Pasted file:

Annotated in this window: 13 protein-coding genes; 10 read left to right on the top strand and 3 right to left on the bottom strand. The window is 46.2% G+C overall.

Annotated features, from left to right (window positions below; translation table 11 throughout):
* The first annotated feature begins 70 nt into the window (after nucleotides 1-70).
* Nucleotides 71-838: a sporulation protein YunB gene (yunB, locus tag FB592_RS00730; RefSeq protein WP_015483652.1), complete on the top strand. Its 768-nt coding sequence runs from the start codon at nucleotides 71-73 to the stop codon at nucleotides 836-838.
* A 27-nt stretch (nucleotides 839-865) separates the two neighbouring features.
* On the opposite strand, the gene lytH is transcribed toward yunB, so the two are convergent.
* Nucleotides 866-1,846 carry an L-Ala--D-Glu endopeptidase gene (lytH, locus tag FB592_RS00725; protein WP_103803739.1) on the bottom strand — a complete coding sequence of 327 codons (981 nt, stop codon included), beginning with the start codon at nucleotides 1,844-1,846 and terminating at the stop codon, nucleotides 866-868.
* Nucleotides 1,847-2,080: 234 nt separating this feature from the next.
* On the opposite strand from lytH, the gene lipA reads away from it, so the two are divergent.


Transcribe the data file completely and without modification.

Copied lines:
Annotated in this window: 13 protein-coding genes; 10 read left to right on the top strand and 3 right to left on the bottom strand. The window is 46.2% G+C overall.

Annotated features, from left to right (window positions below; translation table 11 throughout):
* The first annotated feature begins 70 nt into the window (after nucleotides 1-70).
* Nucleotides 71-838: a sporulation protein YunB gene (yunB, locus tag FB592_RS00730; RefSeq protein WP_015483652.1), complete on the top strand. Its 768-nt coding sequence runs from the start codon at nucleotides 71-73 to the stop codon at nucleotides 836-838.
* A 27-nt stretch (nucleotides 839-865) separates the two neighbouring features.
* On the opposite strand, the gene lytH is transcribed toward yunB, so the two are convergent.
* Nucleotides 866-1,846 carry an L-Ala--D-Glu endopeptidase gene (lytH, locus tag FB592_RS00725; protein WP_103803739.1) on the bottom strand — a complete coding sequence of 327 codons (981 nt, stop codon included), beginning with the start codon at nucleotides 1,844-1,846 and terminating at the stop codon, nucleotides 866-868.
* Nucleotides 1,847-2,080: 234 nt separating this feature from the next.
* On the opposite strand from lytH, the gene lipA reads away from it, so the two are divergent.